This inevitably brings up the question of whether the two populations -- before and after the Pleistocene inundation -- are the same species.  This is a harder question than it sounds.  First, and most superficially, since the canonical definition of species is "a group of morphologically similar individuals all of which are capable of interbreeding and producing fertile offspring," it's impossible to tell if these are the members of the same species because the pre-inundation birds are all dead.  But it's not even as simple as that, because when you look closely, you find that species is in contention for being the mushiest definition in all of science.  There are scads of nearly-identical populations that can't interbreed, very different looking-ones that can, and ones that show a continuum of types between two extremes, making the question of "where do you draw the line?" a real problem.  (I dealt with this here a long time ago, if you're curious.)

So whether they're the same species or not is probably a meaningless question, a bit like drawing an arbitrary line on the ground and then arguing about why something falls on one side of the line or the other.  But the phenomenon itself is fascinating; that two virtually identical populations could evolve twice in the same place is kind of amazing.  It's almost as if when the first population was destroyed, Mother Nature said, "No, we need some flightless rails here," and the flight-capable parent species recolonized the island and evolved flightlessness a second time.

[Nota bene: no, I don't actually believe Mother Nature guides evolution in some kind of conscious fashion.  So don't yell at me, I was just being flippant.  Evolution is completely non-goal-oriented; it's the law of whatever works at the time.  So for the benefit of the serious and literal-minded readers, I should probably go back and rewrite the preceding paragraph, but I'm not gonna because I still think it's funny.]

Anyhow, this is a pretty cool example of a process that until now I had honestly never heard of.  It does reassure me that life will indeed find a way despite the idiotic and self-destructive things we're currently doing to the Earth's biodiversity.  We might be long gone by then, victims of our own short-sighted greed, but evolution will afterwards continue to do its thing -- producing a new set of endless forms most beautiful and most wonderful, to quote Darwin.

Some of which, beyond all expectation, may look a great deal like the ones that vanished.  And I find that a comforting thought.

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This week's Skeptophilia book recommendation of the week is a fun one: acclaimed science writer Jennifer Ackerman's The Bird Way: A New Look at how Birds Talk, Work, Play, Parent, and Think.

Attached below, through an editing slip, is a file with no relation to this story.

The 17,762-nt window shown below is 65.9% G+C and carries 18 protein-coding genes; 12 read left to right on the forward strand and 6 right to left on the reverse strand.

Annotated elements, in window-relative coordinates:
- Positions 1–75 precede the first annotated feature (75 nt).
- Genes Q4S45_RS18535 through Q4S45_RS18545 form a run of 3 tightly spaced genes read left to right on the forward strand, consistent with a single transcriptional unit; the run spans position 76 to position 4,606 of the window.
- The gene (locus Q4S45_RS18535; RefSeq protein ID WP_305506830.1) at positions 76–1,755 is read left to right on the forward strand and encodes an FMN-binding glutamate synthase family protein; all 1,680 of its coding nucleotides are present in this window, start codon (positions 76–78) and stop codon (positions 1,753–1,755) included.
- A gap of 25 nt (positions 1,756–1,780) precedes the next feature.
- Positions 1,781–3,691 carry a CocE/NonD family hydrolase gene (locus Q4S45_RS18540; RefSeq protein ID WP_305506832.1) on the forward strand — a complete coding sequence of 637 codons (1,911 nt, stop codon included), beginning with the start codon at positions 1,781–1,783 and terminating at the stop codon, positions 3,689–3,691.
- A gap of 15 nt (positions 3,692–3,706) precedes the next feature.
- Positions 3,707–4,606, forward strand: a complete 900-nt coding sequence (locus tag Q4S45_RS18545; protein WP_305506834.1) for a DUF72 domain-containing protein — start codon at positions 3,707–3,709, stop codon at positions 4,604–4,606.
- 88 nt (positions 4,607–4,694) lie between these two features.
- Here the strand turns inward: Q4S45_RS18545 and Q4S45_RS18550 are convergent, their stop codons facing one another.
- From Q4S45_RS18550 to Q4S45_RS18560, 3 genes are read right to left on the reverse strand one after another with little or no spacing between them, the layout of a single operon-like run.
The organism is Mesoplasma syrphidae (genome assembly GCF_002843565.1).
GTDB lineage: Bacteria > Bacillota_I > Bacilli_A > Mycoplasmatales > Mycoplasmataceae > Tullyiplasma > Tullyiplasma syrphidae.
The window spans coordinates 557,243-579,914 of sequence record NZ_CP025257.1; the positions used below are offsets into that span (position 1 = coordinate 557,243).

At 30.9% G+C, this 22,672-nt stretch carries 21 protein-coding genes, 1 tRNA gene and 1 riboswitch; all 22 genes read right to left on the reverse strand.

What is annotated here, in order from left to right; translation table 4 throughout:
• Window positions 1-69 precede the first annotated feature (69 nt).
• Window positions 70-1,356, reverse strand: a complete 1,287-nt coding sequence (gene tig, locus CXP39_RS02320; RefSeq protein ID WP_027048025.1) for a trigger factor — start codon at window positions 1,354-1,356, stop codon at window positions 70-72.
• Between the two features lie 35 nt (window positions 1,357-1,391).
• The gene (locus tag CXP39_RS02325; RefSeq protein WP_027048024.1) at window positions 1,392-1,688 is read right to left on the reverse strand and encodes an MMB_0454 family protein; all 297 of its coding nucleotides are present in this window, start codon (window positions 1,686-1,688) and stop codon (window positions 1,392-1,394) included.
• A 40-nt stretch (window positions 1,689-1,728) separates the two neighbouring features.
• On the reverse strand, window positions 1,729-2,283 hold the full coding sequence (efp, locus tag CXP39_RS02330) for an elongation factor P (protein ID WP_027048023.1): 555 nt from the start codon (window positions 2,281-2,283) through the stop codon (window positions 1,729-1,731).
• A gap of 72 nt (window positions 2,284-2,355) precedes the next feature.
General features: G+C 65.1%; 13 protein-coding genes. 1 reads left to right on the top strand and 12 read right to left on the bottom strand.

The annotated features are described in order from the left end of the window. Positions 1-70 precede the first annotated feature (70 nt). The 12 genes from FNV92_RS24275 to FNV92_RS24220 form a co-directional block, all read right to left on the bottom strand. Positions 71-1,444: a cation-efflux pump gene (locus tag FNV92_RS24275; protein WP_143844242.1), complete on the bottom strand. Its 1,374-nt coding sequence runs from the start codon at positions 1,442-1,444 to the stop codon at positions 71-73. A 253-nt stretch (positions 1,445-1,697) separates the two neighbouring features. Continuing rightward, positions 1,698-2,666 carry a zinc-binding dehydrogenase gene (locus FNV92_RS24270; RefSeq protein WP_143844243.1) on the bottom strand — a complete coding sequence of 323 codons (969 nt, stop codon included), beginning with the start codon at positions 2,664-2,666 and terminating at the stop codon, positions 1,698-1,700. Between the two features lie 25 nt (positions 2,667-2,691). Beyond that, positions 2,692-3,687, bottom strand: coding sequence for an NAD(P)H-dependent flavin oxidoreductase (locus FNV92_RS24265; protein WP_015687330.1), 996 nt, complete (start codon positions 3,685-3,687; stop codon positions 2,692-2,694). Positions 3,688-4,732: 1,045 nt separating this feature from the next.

It's been known for some years that a lot of birds are a great deal more intelligent than we'd thought.  Crows and other corvids are capable of reasoning and problem-solving, and actually play, seemingly for no reason other than "it's fun."  Parrots are capable of learning language and simple categorization.  A group of birds called babblers understand reciprocity -- and females are attracted to males who share their food the most ostentatiously.

So "bird brain" should actually be a compliment.

Here, Ackerman looks at the hugely diverse world of birds and gives us fascinating information about all facets of their behavior -- not only the "positive" ones (to put an human-based judgment on it) but "negative" ones like deception, manipulating, and cheating.  The result is one of the best science books I've read in recent years, written in Ackerman's signature sparkling prose.  Birder or not, this is a must-read for anyone with more than a passing interest in biology or animal behavior.

[Note: if you purchase this book using the image/link below, part of the proceeds goes to support Skeptophilia!]




Saturday, May 23, 2020

Diagnosing what ails you

When I was a kid, my parents had a set of books called The Illustrated Encyclopedia of Modern Medicine.  Now, this was circa 1972, so keep that in mind when you read the word "modern," but for the time, they were exhaustive.

Now, I was fascinated by biology even back then, at something like age twelve, so those medical encyclopedias were a source of real curiosity for me.  Not just the pages with the naughty bits -- being right on the cusp of puberty, those were really fascinating -- but all of it.  All the systems and organs and tissues and all the different ways things could go wrong.

That's where the trouble started.  Because I was an imaginative child, I lived up to the maxim of a little bit of knowledge being a dangerous thing.  I could find a good reason why I had damn near every disease mentioned in the The Illustrated Encyclopedia of Modern Medicine.  If I coughed a couple of times... well, it could be tuberculosis.  Or pleurisy.  Or lung cancer.  (Being a twelve-year-old, I didn't smoke.  My father did, although he quit cold turkey right around that time and never had another cigarette.  Still, how much exposure to smoke was... enough?)

I even remember being in the shower and convincing myself that I had a swelling in my armpit (I didn't), and forthwith deciding that I was going to die of Hodgkins' lymphoma.  "Prognosis is poor, even with prompt treatment," said The Illustrated Encyclopedia of Modern Medicine.  So that was it, then.  So young, with such a promising future... cut short by a horrific disease.